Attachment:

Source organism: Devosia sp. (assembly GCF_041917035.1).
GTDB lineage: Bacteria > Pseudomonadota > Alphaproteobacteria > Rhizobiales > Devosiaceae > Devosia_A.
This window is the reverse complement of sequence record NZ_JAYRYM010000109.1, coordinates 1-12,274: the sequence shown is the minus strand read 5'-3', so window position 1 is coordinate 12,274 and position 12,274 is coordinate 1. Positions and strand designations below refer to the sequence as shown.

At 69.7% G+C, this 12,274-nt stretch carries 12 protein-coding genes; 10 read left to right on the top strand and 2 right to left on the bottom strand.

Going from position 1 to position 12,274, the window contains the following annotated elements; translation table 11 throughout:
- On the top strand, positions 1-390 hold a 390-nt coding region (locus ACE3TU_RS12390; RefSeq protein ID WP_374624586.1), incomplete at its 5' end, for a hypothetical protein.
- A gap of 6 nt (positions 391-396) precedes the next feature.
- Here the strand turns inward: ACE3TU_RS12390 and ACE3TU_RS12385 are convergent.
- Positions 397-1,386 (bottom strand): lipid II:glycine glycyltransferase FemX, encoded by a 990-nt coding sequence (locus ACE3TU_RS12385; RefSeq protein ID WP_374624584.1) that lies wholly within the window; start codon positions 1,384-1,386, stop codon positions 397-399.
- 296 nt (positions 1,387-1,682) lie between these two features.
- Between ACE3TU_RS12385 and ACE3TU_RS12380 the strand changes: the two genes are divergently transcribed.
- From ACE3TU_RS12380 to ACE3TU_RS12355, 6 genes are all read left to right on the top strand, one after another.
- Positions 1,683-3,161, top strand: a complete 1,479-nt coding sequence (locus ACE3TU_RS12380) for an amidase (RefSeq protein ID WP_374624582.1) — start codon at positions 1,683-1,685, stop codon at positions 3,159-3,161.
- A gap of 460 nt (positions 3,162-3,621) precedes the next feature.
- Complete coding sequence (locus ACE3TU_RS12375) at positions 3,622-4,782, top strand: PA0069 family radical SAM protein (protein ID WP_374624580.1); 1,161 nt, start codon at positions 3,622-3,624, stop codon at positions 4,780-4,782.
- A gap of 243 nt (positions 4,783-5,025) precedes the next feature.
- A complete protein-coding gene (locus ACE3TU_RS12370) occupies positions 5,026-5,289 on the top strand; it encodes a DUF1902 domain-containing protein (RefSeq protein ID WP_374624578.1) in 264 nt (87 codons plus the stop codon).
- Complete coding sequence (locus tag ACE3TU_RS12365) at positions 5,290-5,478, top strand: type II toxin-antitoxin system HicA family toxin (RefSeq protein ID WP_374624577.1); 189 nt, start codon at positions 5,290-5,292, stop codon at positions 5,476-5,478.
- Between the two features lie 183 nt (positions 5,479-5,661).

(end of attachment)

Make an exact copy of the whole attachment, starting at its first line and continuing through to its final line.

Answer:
Source organism: Devosia sp. (assembly GCF_041917035.1).
GTDB lineage: Bacteria > Pseudomonadota > Alphaproteobacteria > Rhizobiales > Devosiaceae > Devosia_A.
This window is the reverse complement of sequence record NZ_JAYRYM010000109.1, coordinates 1-12,274: the sequence shown is the minus strand read 5'-3', so window position 1 is coordinate 12,274 and position 12,274 is coordinate 1. Positions and strand designations below refer to the sequence as shown.

At 69.7% G+C, this 12,274-nt stretch carries 12 protein-coding genes; 10 read left to right on the top strand and 2 right to left on the bottom strand.

Going from position 1 to position 12,274, the window contains the following annotated elements; translation table 11 throughout:
- On the top strand, positions 1-390 hold a 390-nt coding region (locus ACE3TU_RS12390; RefSeq protein ID WP_374624586.1), incomplete at its 5' end, for a hypothetical protein.
- A gap of 6 nt (positions 391-396) precedes the next feature.
- Here the strand turns inward: ACE3TU_RS12390 and ACE3TU_RS12385 are convergent.
- Positions 397-1,386 (bottom strand): lipid II:glycine glycyltransferase FemX, encoded by a 990-nt coding sequence (locus ACE3TU_RS12385; RefSeq protein ID WP_374624584.1) that lies wholly within the window; start codon positions 1,384-1,386, stop codon positions 397-399.
- 296 nt (positions 1,387-1,682) lie between these two features.
- Between ACE3TU_RS12385 and ACE3TU_RS12380 the strand changes: the two genes are divergently transcribed.
- From ACE3TU_RS12380 to ACE3TU_RS12355, 6 genes are all read left to right on the top strand, one after another.
- Positions 1,683-3,161, top strand: a complete 1,479-nt coding sequence (locus ACE3TU_RS12380) for an amidase (RefSeq protein ID WP_374624582.1) — start codon at positions 1,683-1,685, stop codon at positions 3,159-3,161.
- A gap of 460 nt (positions 3,162-3,621) precedes the next feature.
- Complete coding sequence (locus ACE3TU_RS12375) at positions 3,622-4,782, top strand: PA0069 family radical SAM protein (protein ID WP_374624580.1); 1,161 nt, start codon at positions 3,622-3,624, stop codon at positions 4,780-4,782.
- A gap of 243 nt (positions 4,783-5,025) precedes the next feature.
- A complete protein-coding gene (locus ACE3TU_RS12370) occupies positions 5,026-5,289 on the top strand; it encodes a DUF1902 domain-containing protein (RefSeq protein ID WP_374624578.1) in 264 nt (87 codons plus the stop codon).
- Complete coding sequence (locus tag ACE3TU_RS12365) at positions 5,290-5,478, top strand: type II toxin-antitoxin system HicA family toxin (RefSeq protein ID WP_374624577.1); 189 nt, start codon at positions 5,290-5,292, stop codon at positions 5,476-5,478.
- Between the two features lie 183 nt (positions 5,479-5,661).